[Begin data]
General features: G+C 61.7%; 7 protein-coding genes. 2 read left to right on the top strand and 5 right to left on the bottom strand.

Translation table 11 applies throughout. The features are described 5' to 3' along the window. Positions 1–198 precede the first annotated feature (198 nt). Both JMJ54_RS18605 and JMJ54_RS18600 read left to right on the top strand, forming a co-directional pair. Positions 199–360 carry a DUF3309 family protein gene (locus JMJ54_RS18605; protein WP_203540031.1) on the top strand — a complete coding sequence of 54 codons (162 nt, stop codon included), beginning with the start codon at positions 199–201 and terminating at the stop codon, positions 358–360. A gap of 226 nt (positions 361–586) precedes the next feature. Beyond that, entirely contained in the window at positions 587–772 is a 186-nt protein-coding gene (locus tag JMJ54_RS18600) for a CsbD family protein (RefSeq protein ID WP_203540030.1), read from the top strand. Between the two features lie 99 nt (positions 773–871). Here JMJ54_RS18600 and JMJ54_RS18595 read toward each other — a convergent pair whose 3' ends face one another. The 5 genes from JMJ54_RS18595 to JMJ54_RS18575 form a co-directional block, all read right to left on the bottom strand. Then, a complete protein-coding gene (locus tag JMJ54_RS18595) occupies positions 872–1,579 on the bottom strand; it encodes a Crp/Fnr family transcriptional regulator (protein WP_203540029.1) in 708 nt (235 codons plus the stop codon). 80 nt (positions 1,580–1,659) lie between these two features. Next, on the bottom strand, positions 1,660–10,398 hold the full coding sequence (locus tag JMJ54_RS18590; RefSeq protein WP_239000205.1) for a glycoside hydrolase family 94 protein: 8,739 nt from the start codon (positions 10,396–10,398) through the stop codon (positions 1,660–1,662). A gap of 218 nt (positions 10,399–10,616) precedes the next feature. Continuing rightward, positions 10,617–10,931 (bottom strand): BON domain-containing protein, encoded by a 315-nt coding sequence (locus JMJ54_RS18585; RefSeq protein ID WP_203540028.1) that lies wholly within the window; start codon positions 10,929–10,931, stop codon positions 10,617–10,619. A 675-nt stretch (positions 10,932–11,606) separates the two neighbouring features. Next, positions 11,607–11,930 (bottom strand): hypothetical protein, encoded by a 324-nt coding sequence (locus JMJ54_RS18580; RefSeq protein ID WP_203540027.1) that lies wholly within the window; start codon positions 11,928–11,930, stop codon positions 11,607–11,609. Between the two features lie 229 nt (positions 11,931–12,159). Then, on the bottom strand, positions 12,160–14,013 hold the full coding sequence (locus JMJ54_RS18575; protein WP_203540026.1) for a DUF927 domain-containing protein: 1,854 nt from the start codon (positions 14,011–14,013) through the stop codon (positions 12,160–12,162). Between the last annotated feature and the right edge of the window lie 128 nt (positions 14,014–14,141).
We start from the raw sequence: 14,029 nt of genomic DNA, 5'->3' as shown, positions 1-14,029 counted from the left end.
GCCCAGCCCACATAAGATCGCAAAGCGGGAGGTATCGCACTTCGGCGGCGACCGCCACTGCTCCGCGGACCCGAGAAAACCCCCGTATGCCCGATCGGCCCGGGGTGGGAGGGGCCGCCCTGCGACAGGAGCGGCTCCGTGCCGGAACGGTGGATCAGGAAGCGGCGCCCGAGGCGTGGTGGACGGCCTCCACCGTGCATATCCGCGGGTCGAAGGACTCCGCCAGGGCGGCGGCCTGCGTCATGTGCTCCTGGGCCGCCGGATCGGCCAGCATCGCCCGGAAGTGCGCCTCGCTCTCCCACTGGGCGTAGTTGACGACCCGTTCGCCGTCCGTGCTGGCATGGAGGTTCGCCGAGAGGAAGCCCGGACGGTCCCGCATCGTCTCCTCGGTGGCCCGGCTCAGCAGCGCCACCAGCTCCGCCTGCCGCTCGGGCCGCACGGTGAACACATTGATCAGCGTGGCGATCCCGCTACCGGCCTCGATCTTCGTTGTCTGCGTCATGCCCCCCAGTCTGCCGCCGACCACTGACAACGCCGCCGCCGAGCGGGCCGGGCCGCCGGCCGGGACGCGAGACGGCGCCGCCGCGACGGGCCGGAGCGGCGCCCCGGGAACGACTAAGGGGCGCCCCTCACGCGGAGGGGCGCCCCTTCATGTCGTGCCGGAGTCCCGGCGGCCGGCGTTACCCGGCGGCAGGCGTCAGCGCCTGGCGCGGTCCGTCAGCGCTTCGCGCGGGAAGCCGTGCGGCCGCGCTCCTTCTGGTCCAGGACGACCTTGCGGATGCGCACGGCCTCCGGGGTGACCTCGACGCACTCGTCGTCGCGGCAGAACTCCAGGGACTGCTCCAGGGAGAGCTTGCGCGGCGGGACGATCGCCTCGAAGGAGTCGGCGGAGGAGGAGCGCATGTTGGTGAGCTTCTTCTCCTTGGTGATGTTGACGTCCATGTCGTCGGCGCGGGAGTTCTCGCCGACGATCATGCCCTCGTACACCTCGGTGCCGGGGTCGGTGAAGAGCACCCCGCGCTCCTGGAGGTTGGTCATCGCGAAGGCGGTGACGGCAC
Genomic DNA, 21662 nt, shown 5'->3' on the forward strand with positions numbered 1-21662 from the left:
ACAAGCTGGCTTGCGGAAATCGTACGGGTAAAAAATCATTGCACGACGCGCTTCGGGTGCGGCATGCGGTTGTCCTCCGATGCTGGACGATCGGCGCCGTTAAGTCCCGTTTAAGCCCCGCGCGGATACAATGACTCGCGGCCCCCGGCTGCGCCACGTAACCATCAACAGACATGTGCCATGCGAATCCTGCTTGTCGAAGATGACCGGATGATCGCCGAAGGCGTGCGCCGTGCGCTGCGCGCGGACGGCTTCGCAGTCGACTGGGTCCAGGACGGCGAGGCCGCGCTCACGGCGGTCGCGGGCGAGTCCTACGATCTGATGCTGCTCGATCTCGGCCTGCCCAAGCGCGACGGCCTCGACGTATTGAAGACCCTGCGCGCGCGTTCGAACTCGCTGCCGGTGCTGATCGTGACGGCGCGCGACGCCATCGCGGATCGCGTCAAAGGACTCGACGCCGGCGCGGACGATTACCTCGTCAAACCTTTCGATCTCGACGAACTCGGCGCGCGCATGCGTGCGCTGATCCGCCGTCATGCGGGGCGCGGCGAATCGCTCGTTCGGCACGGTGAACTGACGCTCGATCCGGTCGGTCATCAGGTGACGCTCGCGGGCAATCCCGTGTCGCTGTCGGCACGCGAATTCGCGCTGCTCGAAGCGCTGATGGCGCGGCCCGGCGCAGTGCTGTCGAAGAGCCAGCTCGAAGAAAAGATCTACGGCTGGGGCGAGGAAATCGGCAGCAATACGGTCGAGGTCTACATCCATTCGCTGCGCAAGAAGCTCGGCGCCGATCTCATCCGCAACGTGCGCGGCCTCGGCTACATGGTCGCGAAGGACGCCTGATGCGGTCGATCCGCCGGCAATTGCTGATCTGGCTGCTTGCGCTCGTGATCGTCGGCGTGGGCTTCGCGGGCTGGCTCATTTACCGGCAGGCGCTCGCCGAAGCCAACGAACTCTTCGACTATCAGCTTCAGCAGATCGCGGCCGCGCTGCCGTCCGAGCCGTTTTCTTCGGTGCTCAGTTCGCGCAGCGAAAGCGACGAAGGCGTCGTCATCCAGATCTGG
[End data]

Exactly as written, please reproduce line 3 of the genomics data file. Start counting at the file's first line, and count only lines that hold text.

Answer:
We start from the raw sequence: 14,029 nt of genomic DNA, 5'->3' as shown, positions 1-14,029 counted from the left end.